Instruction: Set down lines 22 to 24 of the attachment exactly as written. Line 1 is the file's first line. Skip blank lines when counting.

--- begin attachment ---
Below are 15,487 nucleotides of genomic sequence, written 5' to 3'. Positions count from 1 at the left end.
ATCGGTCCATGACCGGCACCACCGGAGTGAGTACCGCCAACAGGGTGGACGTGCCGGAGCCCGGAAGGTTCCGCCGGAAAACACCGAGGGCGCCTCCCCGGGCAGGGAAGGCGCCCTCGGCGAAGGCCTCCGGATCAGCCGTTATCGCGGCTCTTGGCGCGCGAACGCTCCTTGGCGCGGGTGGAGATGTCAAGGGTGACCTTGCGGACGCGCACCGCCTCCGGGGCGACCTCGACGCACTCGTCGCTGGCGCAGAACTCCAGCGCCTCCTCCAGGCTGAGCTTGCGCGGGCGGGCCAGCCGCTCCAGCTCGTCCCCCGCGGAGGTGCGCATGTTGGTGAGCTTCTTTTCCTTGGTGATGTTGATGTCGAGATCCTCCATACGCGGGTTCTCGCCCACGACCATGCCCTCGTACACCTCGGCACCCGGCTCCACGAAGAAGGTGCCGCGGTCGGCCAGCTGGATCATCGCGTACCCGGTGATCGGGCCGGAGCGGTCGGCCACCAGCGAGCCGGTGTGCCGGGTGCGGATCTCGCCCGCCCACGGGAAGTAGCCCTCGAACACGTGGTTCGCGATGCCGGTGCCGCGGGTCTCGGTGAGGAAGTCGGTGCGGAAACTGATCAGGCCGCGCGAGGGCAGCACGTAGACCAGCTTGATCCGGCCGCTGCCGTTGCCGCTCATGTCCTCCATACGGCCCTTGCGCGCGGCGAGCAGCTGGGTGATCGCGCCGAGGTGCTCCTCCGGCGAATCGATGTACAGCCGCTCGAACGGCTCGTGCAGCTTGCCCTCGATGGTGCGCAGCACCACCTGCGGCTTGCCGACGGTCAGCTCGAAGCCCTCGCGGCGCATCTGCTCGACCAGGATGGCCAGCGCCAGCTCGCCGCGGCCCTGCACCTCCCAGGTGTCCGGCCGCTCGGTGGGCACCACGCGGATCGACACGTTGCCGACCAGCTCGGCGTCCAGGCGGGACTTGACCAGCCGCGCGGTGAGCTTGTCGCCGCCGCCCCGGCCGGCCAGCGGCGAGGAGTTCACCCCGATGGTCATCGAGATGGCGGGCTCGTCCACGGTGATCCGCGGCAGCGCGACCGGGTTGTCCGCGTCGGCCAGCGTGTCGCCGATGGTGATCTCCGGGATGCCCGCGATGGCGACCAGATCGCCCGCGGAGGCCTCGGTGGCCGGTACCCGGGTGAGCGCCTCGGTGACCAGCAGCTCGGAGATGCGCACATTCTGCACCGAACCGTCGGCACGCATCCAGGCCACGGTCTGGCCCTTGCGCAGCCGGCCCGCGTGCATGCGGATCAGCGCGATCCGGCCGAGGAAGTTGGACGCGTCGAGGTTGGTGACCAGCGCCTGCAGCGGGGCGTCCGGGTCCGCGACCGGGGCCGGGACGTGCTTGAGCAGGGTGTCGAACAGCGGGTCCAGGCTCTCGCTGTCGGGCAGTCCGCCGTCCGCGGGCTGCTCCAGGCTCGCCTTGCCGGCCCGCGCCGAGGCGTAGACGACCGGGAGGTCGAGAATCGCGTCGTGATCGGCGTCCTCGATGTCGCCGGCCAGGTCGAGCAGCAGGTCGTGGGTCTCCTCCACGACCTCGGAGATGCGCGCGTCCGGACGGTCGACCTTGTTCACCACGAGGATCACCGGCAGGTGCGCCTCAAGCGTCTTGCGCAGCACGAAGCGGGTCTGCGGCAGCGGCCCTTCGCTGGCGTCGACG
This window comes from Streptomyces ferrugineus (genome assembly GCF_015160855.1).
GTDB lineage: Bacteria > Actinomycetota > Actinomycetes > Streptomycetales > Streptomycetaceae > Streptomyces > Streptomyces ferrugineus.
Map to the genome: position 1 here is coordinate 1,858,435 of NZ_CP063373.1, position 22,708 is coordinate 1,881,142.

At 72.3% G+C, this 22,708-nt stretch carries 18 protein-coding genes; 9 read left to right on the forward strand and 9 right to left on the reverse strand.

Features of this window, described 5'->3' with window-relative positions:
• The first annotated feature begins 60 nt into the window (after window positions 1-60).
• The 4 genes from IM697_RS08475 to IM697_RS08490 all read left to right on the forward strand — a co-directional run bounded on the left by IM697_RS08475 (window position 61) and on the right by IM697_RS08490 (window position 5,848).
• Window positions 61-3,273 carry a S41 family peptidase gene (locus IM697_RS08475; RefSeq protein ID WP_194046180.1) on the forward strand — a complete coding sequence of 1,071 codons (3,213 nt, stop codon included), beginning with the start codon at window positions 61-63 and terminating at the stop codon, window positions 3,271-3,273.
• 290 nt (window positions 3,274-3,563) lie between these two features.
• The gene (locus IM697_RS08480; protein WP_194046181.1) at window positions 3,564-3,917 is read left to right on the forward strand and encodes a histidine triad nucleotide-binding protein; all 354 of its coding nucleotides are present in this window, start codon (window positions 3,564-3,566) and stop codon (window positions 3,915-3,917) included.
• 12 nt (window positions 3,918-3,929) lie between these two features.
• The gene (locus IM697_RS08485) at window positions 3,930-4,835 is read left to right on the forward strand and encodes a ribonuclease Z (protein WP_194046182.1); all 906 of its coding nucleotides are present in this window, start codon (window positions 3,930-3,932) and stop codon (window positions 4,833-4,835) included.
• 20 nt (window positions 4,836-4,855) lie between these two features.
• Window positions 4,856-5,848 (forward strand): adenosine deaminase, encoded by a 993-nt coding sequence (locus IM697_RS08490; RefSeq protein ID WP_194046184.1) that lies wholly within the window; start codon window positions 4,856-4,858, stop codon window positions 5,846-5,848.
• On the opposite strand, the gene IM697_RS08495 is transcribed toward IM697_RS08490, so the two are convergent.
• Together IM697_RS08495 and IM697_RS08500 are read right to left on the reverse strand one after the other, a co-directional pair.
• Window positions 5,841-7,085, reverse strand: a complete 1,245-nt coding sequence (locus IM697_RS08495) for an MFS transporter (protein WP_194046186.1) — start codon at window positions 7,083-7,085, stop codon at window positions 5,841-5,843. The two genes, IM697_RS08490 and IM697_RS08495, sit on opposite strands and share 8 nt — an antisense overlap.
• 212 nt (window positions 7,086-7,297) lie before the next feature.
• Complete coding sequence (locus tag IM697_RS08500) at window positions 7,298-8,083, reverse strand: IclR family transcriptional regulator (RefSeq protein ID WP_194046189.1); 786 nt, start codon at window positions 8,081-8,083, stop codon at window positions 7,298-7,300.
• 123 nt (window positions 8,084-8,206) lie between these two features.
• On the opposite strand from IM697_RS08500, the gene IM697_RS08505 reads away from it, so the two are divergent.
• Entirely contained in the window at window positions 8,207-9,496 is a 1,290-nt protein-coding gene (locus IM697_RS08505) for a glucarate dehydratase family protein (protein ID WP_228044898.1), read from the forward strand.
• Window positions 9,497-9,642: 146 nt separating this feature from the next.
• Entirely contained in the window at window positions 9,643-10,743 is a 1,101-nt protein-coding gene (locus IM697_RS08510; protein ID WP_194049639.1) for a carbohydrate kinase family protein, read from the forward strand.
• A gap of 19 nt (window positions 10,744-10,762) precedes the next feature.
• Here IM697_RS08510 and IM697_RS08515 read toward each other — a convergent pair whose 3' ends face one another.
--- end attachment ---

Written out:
• 123 nt (window positions 8,084-8,206) lie between these two features.
• On the opposite strand from IM697_RS08500, the gene IM697_RS08505 reads away from it, so the two are divergent.
• Entirely contained in the window at window positions 8,207-9,496 is a 1,290-nt protein-coding gene (locus IM697_RS08505) for a glucarate dehydratase family protein (protein ID WP_228044898.1), read from the forward strand.